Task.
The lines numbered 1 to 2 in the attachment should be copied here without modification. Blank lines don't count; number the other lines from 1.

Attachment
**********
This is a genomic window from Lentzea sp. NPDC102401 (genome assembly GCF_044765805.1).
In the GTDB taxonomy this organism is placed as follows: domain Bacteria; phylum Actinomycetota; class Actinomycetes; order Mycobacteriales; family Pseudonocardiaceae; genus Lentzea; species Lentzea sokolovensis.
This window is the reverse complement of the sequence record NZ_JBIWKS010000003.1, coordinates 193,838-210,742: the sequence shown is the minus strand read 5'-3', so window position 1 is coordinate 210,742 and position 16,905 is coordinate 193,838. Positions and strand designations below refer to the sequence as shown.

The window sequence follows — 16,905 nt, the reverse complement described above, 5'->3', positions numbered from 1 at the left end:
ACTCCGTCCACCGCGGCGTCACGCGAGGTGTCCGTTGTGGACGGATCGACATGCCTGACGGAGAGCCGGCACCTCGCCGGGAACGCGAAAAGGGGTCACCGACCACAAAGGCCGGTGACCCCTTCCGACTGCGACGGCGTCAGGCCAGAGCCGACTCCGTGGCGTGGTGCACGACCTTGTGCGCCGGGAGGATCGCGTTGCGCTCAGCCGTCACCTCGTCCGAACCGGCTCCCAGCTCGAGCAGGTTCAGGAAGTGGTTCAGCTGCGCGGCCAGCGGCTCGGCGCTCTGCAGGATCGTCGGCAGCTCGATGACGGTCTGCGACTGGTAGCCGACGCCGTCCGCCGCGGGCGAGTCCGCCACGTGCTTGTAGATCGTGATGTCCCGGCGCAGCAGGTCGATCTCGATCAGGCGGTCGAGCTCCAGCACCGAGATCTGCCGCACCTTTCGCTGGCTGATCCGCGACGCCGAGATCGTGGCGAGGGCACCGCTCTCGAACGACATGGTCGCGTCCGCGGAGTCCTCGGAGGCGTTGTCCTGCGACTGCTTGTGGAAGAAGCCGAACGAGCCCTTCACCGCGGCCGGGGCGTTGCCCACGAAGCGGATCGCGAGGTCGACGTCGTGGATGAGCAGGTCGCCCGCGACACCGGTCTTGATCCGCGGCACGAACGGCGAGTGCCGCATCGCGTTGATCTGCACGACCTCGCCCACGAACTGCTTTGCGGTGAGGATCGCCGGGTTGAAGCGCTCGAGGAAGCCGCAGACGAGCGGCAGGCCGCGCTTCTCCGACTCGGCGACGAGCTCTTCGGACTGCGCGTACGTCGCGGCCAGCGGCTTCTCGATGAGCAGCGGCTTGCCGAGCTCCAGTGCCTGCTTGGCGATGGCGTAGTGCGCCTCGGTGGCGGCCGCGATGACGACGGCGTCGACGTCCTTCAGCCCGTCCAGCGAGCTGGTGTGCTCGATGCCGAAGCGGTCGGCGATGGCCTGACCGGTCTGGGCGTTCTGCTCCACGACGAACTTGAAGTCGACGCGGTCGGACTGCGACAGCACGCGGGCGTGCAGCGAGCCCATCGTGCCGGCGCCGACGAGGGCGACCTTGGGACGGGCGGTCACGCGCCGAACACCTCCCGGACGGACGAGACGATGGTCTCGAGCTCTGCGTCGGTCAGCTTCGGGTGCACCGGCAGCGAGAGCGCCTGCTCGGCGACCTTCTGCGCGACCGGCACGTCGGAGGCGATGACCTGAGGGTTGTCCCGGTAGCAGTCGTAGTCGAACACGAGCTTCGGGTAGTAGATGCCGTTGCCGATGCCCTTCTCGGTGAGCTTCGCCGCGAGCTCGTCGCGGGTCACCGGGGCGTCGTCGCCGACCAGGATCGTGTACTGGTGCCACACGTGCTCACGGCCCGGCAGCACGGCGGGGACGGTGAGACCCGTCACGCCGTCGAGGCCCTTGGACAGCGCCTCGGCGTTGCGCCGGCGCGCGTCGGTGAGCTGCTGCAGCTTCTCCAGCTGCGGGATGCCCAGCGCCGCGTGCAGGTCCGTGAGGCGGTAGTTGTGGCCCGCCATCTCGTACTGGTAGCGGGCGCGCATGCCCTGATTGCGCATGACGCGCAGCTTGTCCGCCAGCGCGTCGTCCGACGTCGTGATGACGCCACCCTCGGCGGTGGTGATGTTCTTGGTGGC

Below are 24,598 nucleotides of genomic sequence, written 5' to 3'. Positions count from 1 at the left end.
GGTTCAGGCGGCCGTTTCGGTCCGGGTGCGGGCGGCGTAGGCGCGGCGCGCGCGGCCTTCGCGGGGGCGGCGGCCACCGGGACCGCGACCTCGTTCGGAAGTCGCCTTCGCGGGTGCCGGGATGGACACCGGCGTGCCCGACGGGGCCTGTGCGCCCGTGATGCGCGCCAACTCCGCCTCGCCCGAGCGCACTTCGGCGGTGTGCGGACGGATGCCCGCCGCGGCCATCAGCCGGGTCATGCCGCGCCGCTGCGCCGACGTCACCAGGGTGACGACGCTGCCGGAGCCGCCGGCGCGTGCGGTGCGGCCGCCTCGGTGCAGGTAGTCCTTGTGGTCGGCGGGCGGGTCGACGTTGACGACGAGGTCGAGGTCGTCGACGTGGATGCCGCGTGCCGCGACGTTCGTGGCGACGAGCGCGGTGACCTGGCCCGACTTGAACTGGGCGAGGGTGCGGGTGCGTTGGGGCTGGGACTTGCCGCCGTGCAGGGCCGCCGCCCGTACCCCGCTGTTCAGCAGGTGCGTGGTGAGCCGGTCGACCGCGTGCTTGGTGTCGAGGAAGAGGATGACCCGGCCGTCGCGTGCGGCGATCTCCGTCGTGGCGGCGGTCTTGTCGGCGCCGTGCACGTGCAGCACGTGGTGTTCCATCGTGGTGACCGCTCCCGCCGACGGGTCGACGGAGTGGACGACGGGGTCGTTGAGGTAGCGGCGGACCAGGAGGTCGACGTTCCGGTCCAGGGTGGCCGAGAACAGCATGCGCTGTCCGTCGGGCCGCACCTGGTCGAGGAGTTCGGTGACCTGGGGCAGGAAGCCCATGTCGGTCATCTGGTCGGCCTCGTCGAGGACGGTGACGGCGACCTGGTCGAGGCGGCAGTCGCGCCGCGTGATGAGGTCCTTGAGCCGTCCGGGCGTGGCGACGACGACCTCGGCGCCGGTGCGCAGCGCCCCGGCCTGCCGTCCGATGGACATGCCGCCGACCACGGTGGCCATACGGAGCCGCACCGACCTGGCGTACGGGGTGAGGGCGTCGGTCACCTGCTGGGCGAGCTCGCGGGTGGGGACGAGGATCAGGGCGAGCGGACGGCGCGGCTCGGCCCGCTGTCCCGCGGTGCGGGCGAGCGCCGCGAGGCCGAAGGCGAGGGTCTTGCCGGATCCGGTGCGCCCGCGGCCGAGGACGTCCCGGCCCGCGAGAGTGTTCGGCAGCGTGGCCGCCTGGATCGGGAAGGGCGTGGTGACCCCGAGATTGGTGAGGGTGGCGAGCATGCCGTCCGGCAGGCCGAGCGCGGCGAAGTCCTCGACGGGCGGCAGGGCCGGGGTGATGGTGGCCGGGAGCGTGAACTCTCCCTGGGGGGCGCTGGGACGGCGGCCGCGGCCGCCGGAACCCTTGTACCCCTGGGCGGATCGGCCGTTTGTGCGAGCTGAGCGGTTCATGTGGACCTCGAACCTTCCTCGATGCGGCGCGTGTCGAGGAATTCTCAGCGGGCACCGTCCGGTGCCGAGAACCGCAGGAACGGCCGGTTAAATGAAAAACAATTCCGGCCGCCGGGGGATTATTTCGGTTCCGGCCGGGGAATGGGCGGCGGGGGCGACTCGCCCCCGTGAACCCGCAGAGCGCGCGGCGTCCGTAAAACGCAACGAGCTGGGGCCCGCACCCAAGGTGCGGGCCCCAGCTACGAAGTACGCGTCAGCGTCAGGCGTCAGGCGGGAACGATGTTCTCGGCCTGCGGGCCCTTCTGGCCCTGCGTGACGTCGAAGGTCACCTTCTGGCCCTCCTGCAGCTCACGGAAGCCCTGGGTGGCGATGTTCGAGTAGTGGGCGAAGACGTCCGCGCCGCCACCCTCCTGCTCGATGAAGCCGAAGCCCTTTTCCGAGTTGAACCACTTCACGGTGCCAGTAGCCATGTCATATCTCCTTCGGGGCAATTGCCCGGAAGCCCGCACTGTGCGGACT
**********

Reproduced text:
This is a genomic window from Lentzea sp. NPDC102401 (genome assembly GCF_044765805.1).
In the GTDB taxonomy this organism is placed as follows: domain Bacteria; phylum Actinomycetota; class Actinomycetes; order Mycobacteriales; family Pseudonocardiaceae; genus Lentzea; species Lentzea sokolovensis.